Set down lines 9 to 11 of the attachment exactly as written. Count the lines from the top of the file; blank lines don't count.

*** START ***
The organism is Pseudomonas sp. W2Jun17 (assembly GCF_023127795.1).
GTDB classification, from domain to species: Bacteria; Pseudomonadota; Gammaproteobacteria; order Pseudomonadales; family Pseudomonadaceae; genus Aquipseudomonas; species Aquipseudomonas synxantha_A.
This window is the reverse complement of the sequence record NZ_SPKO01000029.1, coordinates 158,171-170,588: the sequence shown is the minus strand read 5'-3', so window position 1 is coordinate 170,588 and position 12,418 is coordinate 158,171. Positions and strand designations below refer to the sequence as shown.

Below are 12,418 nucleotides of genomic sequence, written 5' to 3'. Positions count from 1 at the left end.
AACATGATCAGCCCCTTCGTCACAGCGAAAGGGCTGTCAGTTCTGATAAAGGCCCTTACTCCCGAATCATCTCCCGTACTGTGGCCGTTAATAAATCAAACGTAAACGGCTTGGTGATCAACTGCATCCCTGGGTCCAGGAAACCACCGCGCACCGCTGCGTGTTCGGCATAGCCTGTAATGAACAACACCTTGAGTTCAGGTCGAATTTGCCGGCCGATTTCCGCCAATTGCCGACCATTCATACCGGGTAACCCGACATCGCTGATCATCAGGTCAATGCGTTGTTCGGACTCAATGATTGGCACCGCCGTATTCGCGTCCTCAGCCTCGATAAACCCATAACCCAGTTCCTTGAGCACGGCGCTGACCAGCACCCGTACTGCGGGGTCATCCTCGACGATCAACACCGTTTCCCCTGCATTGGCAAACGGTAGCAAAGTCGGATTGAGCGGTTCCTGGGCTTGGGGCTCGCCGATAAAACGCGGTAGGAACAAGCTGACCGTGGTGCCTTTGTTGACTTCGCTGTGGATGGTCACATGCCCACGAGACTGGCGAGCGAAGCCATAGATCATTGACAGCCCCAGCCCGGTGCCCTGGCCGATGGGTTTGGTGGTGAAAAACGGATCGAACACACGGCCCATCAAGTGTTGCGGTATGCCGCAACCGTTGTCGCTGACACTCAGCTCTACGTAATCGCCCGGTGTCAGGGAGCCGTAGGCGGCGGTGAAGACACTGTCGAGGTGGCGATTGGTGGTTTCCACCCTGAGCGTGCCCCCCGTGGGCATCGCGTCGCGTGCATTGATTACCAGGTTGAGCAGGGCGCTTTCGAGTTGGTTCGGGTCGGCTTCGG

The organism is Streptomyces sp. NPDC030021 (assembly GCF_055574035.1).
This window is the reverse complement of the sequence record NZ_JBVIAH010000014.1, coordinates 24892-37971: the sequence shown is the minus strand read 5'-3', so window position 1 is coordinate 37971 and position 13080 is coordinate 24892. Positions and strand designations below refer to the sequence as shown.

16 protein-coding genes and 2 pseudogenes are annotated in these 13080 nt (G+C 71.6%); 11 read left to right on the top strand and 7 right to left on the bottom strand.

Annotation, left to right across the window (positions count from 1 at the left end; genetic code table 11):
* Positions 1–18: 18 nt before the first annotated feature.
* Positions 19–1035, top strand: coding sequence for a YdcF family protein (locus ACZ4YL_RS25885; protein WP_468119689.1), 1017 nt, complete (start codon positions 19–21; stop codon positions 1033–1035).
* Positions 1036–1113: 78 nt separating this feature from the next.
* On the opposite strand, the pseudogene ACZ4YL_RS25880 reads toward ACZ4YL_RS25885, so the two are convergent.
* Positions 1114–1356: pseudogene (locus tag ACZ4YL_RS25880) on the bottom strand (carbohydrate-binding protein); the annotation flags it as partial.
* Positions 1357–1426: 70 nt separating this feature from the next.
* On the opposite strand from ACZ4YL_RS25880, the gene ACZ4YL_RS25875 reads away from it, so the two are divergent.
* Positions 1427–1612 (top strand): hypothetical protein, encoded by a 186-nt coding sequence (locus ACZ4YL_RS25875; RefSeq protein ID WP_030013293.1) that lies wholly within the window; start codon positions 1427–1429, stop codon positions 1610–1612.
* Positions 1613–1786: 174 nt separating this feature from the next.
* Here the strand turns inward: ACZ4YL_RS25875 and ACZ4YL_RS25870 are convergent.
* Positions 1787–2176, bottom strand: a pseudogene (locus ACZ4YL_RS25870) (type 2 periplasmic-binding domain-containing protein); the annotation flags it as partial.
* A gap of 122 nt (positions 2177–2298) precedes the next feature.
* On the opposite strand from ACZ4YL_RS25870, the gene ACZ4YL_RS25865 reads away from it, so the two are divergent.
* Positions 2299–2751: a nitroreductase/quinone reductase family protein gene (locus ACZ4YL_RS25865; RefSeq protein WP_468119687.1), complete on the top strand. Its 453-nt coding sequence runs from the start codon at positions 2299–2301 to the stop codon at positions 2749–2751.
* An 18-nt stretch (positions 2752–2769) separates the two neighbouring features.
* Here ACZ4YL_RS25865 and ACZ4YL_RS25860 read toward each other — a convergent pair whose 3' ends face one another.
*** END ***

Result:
Annotation, left to right across the window (positions count from 1 at the left end; genetic code table 11):
* Positions 1–18: 18 nt before the first annotated feature.
* Positions 19–1035, top strand: coding sequence for a YdcF family protein (locus ACZ4YL_RS25885; protein WP_468119689.1), 1017 nt, complete (start codon positions 19–21; stop codon positions 1033–1035).